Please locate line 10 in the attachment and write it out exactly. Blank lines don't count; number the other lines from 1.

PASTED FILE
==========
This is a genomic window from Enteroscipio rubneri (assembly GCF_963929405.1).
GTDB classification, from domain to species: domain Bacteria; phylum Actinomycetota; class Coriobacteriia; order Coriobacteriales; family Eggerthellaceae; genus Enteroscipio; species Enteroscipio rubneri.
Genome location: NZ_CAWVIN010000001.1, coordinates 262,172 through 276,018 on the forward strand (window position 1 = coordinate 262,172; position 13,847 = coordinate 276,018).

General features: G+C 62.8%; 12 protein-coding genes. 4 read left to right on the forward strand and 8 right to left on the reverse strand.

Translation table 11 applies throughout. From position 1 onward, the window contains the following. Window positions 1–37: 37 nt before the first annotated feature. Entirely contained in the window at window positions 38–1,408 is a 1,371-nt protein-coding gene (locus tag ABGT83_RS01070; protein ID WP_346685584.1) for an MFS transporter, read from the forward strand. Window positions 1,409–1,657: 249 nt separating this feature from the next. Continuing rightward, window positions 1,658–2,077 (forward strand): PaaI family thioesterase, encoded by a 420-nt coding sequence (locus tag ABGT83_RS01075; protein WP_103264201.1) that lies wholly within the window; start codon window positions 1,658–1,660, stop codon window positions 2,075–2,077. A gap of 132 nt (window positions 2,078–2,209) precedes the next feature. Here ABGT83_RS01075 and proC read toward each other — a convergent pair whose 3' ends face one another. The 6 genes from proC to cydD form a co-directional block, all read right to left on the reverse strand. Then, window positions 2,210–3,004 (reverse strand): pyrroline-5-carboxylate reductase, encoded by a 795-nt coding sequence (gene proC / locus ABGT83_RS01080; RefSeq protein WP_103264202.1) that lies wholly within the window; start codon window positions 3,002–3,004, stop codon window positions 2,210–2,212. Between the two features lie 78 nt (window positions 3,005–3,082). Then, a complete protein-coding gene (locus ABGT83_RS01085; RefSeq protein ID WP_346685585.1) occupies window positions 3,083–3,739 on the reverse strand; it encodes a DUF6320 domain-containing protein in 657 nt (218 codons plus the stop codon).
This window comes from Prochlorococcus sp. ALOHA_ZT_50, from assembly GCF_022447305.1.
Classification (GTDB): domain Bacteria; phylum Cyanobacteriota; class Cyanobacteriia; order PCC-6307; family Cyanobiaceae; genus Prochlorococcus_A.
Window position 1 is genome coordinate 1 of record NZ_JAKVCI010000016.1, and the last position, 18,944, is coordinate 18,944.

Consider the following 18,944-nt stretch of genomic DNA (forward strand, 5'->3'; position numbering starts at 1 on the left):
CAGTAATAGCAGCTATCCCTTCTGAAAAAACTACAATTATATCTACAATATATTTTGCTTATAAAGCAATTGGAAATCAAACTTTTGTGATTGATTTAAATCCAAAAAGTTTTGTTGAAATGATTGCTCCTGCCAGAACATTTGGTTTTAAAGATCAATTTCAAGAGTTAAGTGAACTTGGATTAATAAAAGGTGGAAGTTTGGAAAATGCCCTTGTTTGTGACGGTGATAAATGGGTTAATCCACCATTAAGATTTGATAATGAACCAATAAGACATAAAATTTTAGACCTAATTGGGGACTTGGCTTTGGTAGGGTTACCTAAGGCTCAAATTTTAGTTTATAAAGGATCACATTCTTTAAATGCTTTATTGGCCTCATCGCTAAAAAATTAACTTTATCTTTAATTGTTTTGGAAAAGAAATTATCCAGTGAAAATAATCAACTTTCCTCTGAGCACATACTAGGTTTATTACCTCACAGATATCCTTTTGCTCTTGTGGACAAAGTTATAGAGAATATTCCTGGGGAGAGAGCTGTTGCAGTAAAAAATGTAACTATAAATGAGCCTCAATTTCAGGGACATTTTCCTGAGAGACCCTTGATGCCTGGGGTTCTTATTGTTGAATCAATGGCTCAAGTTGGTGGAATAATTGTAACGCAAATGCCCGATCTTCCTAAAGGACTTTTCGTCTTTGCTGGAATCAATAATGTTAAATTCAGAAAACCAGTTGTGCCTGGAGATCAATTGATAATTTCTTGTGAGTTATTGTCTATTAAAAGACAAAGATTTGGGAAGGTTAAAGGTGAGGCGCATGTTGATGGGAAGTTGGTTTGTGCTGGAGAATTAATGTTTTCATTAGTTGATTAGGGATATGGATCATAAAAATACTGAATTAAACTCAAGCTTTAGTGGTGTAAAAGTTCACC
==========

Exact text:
CAGTAATAGCAGCTATCCCTTCTGAAAAAACTACAATTATATCTACAATATATTTTGCTTATAAAGCAATTGGAAATCAAACTTTTGTGATTGATTTAAATCCAAAAAGTTTTGTTGAAATGATTGCTCCTGCCAGAACATTTGGTTTTAAAGATCAATTTCAAGAGTTAAGTGAACTTGGATTAATAAAAGGTGGAAGTTTGGAAAATGCCCTTGTTTGTGACGGTGATAAATGGGTTAATCCACCATTAAGATTTGATAATGAACCAATAAGACATAAAATTTTAGACCTAATTGGGGACTTGGCTTTGGTAGGGTTACCTAAGGCTCAAATTTTAGTTTATAAAGGATCACATTCTTTAAATGCTTTATTGGCCTCATCGCTAAAAAATTAACTTTATCTTTAATTGTTTTGGAAAAGAAATTATCCAGTGAAAATAATCAACTTTCCTCTGAGCACATACTAGGTTTATTACCTCACAGATATCCTTTTGCTCTTGTGGACAAAGTTATAGAGAATATTCCTGGGGAGAGAGCTGTTGCAGTAAAAAATGTAACTATAAATGAGCCTCAATTTCAGGGACATTTTCCTGAGAGACCCTTGATGCCTGGGGTTCTTATTGTTGAATCAATGGCTCAAGTTGGTGGAATAATTGTAACGCAAATGCCCGATCTTCCTAAAGGACTTTTCGTCTTTGCTGGAATCAATAATGTTAAATTCAGAAAACCAGTTGTGCCTGGAGATCAATTGATAATTTCTTGTGAGTTATTGTCTATTAAAAGACAAAGATTTGGGAAGGTTAAAGGTGAGGCGCATGTTGATGGGAAGTTGGTTTGTGCTGGAGAATTAATGTTTTCATTAGTTGATTAGGGATATGGATCATAAAAATACTGAATTAAACTCAAGCTTTAGTGGTGTAAAAGTTCACC